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Afghanistan

2011


Journalists die at high rates while covering protests in the Arab world and elsewhere. Photographers and freelancers appear vulnerable. Pakistan is again the deadliest nation. A CPJ special report

In Egypt, protesters demanding democratic change gather in Tahrir Square. (AFP)

New York, November 29, 2011--When delegates from more than 100 countries and international aid organizations meet in Bonn on December 5 at an international conference on Afghanistan's future, they must alter their tactics and aim more to support the professionalization and safety training of the country's emerging press corps, the Committee to Protect Journalists said Tuesday. Though Afghan media outlets have expanded rapidly in the post-Taliban-rule era, journalists need to be better trained and must know how to survive the threats and dangers that are part of their daily lives in order to ensure that the country's fragile democracy has robust media.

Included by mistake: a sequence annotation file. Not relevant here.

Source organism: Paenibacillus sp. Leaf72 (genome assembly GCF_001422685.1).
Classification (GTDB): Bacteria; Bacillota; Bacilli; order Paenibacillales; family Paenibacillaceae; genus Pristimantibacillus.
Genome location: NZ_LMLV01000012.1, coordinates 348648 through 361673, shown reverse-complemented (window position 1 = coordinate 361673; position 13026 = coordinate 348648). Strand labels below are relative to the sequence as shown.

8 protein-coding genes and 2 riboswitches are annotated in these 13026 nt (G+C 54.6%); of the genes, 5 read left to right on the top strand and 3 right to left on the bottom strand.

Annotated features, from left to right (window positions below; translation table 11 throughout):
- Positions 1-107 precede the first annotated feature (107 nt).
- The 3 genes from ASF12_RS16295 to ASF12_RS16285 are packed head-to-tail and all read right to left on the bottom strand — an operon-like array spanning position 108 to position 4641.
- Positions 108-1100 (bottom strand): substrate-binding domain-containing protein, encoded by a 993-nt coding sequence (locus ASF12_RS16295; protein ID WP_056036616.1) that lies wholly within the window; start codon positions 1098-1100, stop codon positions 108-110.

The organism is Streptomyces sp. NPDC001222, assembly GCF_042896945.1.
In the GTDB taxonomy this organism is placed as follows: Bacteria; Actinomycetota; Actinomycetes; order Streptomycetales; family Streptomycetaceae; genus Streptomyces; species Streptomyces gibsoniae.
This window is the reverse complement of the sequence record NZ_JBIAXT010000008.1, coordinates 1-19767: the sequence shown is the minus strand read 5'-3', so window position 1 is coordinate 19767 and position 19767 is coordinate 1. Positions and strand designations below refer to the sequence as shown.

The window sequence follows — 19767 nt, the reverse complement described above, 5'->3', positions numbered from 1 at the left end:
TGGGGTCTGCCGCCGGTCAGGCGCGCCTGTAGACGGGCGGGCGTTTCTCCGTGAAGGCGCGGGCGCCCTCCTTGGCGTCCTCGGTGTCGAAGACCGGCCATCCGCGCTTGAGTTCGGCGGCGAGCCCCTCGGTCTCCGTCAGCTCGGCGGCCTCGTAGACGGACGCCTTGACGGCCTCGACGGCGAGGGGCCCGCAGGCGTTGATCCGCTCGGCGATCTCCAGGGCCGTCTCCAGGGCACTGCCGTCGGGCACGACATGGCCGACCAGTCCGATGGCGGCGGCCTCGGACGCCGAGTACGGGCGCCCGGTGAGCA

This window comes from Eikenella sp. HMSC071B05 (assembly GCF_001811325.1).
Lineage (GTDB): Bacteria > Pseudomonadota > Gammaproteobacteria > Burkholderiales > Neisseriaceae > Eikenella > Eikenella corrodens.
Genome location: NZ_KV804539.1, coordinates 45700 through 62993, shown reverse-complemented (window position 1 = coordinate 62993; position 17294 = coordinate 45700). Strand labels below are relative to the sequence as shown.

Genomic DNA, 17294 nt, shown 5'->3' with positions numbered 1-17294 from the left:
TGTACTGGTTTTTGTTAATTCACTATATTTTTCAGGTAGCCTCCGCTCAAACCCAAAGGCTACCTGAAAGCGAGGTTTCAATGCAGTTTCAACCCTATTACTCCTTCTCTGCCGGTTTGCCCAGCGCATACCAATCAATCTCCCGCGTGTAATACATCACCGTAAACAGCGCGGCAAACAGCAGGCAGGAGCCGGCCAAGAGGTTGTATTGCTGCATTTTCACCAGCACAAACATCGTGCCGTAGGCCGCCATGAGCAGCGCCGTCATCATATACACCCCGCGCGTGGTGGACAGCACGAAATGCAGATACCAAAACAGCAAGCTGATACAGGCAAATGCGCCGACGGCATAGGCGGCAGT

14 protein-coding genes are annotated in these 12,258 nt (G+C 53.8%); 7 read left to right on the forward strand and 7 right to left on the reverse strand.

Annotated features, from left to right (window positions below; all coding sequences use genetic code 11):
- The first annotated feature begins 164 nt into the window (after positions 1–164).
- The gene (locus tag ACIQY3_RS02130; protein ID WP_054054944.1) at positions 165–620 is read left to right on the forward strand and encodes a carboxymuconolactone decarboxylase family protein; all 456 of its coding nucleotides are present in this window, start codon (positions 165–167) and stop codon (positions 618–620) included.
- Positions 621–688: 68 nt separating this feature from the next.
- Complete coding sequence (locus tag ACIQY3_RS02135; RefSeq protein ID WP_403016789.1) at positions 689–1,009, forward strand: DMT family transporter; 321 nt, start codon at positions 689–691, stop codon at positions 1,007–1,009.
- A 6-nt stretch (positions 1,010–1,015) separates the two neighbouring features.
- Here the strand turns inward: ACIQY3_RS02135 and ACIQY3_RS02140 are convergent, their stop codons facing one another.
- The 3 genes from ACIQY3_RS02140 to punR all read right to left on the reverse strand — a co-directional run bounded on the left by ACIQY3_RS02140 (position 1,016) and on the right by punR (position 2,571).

New York, September 22, 2011--Farhad Taqaddosi, a cameraman for Iran's Press TV, died in a Kabul hospital on Tuesday of injuries he sustained in the Taliban's September 13 attack on prominent international buildings in Kabul, the station reported.

(AFP)
New York, September 8, 2011--The International Security Assistance Force in Afghanistan said today that one of its soldiers was responsible for the July 28 death of a local journalist working for the BBC Afghanistan service and the Pajhwok Afghan News agency. The ISAF soldier, an American, told authorities that he thought Ahmed Omaid Khpalwak was an insurgent reaching for a bomb under his vest, and shot him dead, an ISAF statement said.

Khpalwak, 25, died in violence between insurgents and security forces when gunmen and suicide bombers targeted the governor's office and police headquarters in Tarin Kot, capital of Uruzgan province in central Afghanistan.